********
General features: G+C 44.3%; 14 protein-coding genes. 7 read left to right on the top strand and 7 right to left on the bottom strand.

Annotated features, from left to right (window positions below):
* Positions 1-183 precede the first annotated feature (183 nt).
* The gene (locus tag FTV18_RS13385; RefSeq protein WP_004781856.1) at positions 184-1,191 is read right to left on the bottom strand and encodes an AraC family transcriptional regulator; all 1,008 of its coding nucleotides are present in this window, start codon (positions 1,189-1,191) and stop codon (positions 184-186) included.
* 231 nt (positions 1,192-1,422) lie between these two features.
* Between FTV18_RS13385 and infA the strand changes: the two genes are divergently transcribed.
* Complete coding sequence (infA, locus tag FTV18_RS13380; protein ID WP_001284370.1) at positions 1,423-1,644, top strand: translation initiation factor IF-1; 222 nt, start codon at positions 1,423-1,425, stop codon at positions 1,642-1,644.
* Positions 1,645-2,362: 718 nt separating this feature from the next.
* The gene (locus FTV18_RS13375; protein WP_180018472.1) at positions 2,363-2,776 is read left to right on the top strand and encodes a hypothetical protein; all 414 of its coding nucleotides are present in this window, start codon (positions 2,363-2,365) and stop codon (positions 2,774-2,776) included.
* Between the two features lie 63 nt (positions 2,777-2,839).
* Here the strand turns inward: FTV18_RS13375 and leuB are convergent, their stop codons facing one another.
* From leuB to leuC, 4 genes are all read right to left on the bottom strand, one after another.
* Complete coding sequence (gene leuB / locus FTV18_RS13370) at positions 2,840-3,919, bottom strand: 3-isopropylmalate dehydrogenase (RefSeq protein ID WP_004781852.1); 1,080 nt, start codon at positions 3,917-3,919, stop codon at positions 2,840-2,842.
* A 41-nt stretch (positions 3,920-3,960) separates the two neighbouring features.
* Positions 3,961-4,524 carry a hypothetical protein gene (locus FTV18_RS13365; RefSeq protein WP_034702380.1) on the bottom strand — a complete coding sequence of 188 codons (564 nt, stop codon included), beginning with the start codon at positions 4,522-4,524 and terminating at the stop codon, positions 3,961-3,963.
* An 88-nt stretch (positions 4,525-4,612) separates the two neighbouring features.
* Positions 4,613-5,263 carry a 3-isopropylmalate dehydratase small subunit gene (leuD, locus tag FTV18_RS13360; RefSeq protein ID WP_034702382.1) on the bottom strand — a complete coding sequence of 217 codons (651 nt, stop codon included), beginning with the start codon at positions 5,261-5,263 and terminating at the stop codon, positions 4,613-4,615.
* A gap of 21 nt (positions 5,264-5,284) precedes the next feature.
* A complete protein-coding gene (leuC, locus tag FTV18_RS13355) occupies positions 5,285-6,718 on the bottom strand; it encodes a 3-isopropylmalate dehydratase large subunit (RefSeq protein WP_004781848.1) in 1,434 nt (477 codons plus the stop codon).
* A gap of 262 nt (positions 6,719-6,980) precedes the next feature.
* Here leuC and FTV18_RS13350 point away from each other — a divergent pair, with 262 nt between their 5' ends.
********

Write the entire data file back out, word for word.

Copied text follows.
General features: G+C 44.3%; 14 protein-coding genes. 7 read left to right on the top strand and 7 right to left on the bottom strand.

Annotated features, from left to right (window positions below):
* Positions 1-183 precede the first annotated feature (183 nt).
* The gene (locus tag FTV18_RS13385; RefSeq protein WP_004781856.1) at positions 184-1,191 is read right to left on the bottom strand and encodes an AraC family transcriptional regulator; all 1,008 of its coding nucleotides are present in this window, start codon (positions 1,189-1,191) and stop codon (positions 184-186) included.
* 231 nt (positions 1,192-1,422) lie between these two features.
* Between FTV18_RS13385 and infA the strand changes: the two genes are divergently transcribed.
* Complete coding sequence (infA, locus tag FTV18_RS13380; protein ID WP_001284370.1) at positions 1,423-1,644, top strand: translation initiation factor IF-1; 222 nt, start codon at positions 1,423-1,425, stop codon at positions 1,642-1,644.
* Positions 1,645-2,362: 718 nt separating this feature from the next.
* The gene (locus FTV18_RS13375; protein WP_180018472.1) at positions 2,363-2,776 is read left to right on the top strand and encodes a hypothetical protein; all 414 of its coding nucleotides are present in this window, start codon (positions 2,363-2,365) and stop codon (positions 2,774-2,776) included.
* Between the two features lie 63 nt (positions 2,777-2,839).
* Here the strand turns inward: FTV18_RS13375 and leuB are convergent, their stop codons facing one another.
* From leuB to leuC, 4 genes are all read right to left on the bottom strand, one after another.
* Complete coding sequence (gene leuB / locus FTV18_RS13370) at positions 2,840-3,919, bottom strand: 3-isopropylmalate dehydrogenase (RefSeq protein ID WP_004781852.1); 1,080 nt, start codon at positions 3,917-3,919, stop codon at positions 2,840-2,842.
* A 41-nt stretch (positions 3,920-3,960) separates the two neighbouring features.
* Positions 3,961-4,524 carry a hypothetical protein gene (locus FTV18_RS13365; RefSeq protein WP_034702380.1) on the bottom strand — a complete coding sequence of 188 codons (564 nt, stop codon included), beginning with the start codon at positions 4,522-4,524 and terminating at the stop codon, positions 3,961-3,963.
* An 88-nt stretch (positions 4,525-4,612) separates the two neighbouring features.
* Positions 4,613-5,263 carry a 3-isopropylmalate dehydratase small subunit gene (leuD, locus tag FTV18_RS13360; RefSeq protein ID WP_034702382.1) on the bottom strand — a complete coding sequence of 217 codons (651 nt, stop codon included), beginning with the start codon at positions 5,261-5,263 and terminating at the stop codon, positions 4,613-4,615.
* A gap of 21 nt (positions 5,264-5,284) precedes the next feature.
* A complete protein-coding gene (leuC, locus tag FTV18_RS13355) occupies positions 5,285-6,718 on the bottom strand; it encodes a 3-isopropylmalate dehydratase large subunit (RefSeq protein WP_004781848.1) in 1,434 nt (477 codons plus the stop codon).
* A gap of 262 nt (positions 6,719-6,980) precedes the next feature.
* Here leuC and FTV18_RS13350 point away from each other — a divergent pair, with 262 nt between their 5' ends.